How Do Constitutions Matter?
Written constitutions are central documents for modern governance, yet there is an enduring concern that they are mere 'parchment barriers' without independent causal efficacy. No doubt this scepticism is justified in the many countries that have struggled to create enduring and functional constitutions. In others, some parts of the constitution may matter while others do not.
What are the conditions under which constitutions work? This workshop will explore this question using a variety of empirical methods, assessing the relative significance of popular representation, constitutional rights, constitutional courts, and military involvement.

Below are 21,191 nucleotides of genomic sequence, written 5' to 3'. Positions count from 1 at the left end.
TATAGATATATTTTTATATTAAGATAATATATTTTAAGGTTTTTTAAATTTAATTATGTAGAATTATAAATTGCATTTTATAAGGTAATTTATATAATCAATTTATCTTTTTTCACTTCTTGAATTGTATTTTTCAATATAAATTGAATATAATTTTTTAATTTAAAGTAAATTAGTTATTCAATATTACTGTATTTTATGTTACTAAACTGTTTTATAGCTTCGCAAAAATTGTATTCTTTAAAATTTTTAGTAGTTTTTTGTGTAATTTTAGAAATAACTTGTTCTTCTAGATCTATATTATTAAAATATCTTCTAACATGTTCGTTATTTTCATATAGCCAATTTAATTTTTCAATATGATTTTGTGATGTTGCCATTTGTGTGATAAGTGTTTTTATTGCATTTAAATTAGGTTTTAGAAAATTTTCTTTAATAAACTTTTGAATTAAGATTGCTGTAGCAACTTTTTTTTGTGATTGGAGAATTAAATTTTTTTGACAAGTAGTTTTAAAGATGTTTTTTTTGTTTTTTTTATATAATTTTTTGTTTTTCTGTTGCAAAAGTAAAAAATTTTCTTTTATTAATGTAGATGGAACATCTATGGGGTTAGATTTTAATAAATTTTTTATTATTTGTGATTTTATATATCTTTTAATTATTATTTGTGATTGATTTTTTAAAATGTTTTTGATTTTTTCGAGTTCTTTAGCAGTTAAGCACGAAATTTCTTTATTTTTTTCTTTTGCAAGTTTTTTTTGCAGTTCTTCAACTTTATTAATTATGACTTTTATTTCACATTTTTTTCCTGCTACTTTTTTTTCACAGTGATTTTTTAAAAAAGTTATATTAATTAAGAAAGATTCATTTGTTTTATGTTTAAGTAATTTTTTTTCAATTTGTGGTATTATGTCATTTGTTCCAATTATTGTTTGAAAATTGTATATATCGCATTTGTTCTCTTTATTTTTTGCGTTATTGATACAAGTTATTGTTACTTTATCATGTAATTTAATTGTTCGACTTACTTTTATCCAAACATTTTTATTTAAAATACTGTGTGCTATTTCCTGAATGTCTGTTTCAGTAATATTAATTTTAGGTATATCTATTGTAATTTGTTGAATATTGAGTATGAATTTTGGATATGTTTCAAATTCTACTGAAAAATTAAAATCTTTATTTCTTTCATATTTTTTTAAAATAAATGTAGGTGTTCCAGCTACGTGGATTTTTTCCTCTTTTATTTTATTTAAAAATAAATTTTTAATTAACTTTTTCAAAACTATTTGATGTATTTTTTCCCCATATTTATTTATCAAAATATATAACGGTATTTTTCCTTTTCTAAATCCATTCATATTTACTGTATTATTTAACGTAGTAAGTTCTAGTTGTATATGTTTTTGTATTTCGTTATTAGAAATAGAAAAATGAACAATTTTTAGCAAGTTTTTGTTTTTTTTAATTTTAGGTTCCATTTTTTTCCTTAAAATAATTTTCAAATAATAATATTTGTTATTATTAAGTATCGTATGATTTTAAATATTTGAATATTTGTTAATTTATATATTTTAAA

Tom Ginsburg, University of Chicago School of Law
Justin Blount, University of Illinois
Denis Galligan, University of Oxford
James Melton, IMT Lucca
Mila Versteeg, University of Virginia School of Law
Julio Rios, Centro de Investigacion y Docencia Economicas, A.C
Jerg Guttman, University of Hamburg
Joakim Nergelius, Orebo University